In Argentina, groups keep lid on simmering social conflict

BUENOS AIRES, Argentina — Holding an empty tote bag, Bahiano Arévalo waits impatiently for his turn at the Little Lions soup kitchen outside Argentina’s capital. A few moments later, the 7-year-old receives some milk and cake.

He takes it to his mother, Evelin Benítez, who is waiting for him near the entrance to the humble brick home that serves as the soup kitchen in the poverty-stricken Carmen de Alvear neighborhood.

“I come here because I have three children and everything helps,” said Benítez, a street sweeper who makes 20,000 pesos ($159) per month, less than half the minimum wage and not enough to live on in a country with one of the world’s highest inflation rates and 37% of its population mired in poverty.

Benítez is one of millions of Argentines who survive largely thanks to soup kitchens and state welfare programs, many of which are funneled through politically powerful social movements linked to the ruling party. Almost a third of Argentine households are estimated to receive some kind of social assistance.

These social organizations do not simply provide food, they also have strong ties to political leaders which facilitates receiving subsidies and access to work programs. Benitez got her job as a street sweeper though one such program.

These organizations and assistance programs keep a lid on simmering social unrest in Argentina. Without them, “everything would blow up,” said Jorge Cabral, a member of the Frente Popular Darío Santillán, which opened the Little Lions soup kitchen.

Critics of the state’s welfare programs — ranging from economists to right-leaning politicians — say they are a tool used by political leaders to assure votes come election time. The social groups are intermediaries with the ministries and some of their leaders hold government posts or have close ties to ruling party officials.

But they are a double-edged sword for ruling President Alberto Fernández. On the one hand, they help the neediest survive day-to-day and prevent explosive social conflict. But they also pose a threat to the government because of their ability to organize massive protests for more assistance, and other demands.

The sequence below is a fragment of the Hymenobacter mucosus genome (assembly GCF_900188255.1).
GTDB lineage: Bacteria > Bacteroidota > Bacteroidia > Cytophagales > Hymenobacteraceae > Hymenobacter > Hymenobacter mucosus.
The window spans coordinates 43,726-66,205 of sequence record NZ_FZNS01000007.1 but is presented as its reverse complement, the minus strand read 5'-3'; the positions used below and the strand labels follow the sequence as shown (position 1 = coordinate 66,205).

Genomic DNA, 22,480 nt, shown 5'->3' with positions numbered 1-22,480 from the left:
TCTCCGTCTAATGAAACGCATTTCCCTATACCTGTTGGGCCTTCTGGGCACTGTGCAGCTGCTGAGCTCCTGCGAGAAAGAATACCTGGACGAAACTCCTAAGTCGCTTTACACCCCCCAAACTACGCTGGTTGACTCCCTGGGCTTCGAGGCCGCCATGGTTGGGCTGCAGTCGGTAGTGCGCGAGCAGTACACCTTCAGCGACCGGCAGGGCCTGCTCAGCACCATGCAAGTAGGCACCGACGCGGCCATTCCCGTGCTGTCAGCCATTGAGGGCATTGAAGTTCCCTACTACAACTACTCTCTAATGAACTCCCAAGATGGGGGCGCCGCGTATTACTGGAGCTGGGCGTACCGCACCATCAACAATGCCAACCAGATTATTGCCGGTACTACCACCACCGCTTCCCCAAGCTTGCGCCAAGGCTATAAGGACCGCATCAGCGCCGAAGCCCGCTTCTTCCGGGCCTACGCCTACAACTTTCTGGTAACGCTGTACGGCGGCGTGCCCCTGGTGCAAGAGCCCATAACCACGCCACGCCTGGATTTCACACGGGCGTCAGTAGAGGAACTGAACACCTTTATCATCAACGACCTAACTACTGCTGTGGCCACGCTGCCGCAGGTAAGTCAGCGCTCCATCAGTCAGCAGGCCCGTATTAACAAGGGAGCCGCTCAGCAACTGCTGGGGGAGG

This power became evident over the past few weeks, when social organizations held large street protests demanding more work and higher wages.

The life of Benitez, 29, revolves around such combative social movements. Now she is part of Barrios de Pie, but last year she was more heavily involved in Movimiento Evita, another organization. Membership helped her get her job..

“Now I’ll go pick up my other two children in pre-school and the three will be able to drink warm milk,” said a smiling Benítez.

If Benítez did not go to this and other soup kitchens, some opened during the pandemic, her three children, mother and partner would not have enough food to survive at a time of 58% annual inflation, which economists say could grow to 70 percent, or higher, by the end of the year.

“Everything we obtained was because we fought, because we blocked streets,” said Cabral of the Darío Santillán Popular Front, which was one of the movements that camped out for days recently on one of the main Buenos Aires avenues demanding more welfare.

Such organizations have long been present in Argentina but they grew and became more powerful at the end of 2001, when the country suffered the worst economic collapse in its history that plunged half the population into poverty. They continue to hold influence and people rely on them for a myriad of welfare programs to subsist.

“Three of every 10 homes in the country are beneficiaries of some kind of welfare program,” said Eduardo Donza, researcher at the Social Debt Observatory of the Argentine Catholic University. “If this were not the case, the destitute would go from representing the current 8% of the population to 18%.”

These programs help cover necessities to prevent social unrest, Donza said.

Some work programs have been criticized because the social organizations running them do not guarantee that the work is actually carried out and use them as a way to bulk up numbers in street protests.

Beneficiaries, though, insist those cases are in the minority and the programs help entire communities.

“We do something and want to do more,” said Andrea Montero of the Darío Santillán Popular Front, who bakes bread and pastries in a small kitchen in Carmen de Alvear. The goods are sold in the neighborhood at a cheaper price than other bakeries and the earnings used to buy food for the Little Lions soup kitchen.

South of Buenos Aires, outside the provincial capital of La Plata in the neighborhood known as “El Peligro” (“The Danger”), the Front of Organizations in Struggle runs a soup kitchen along with a daycare center, vegetable garden, library and a study center for high school students.

Front leaders say they see no option but more protests because galloping inflation is making it harder and harder for the poorest members of society to survive.

About the author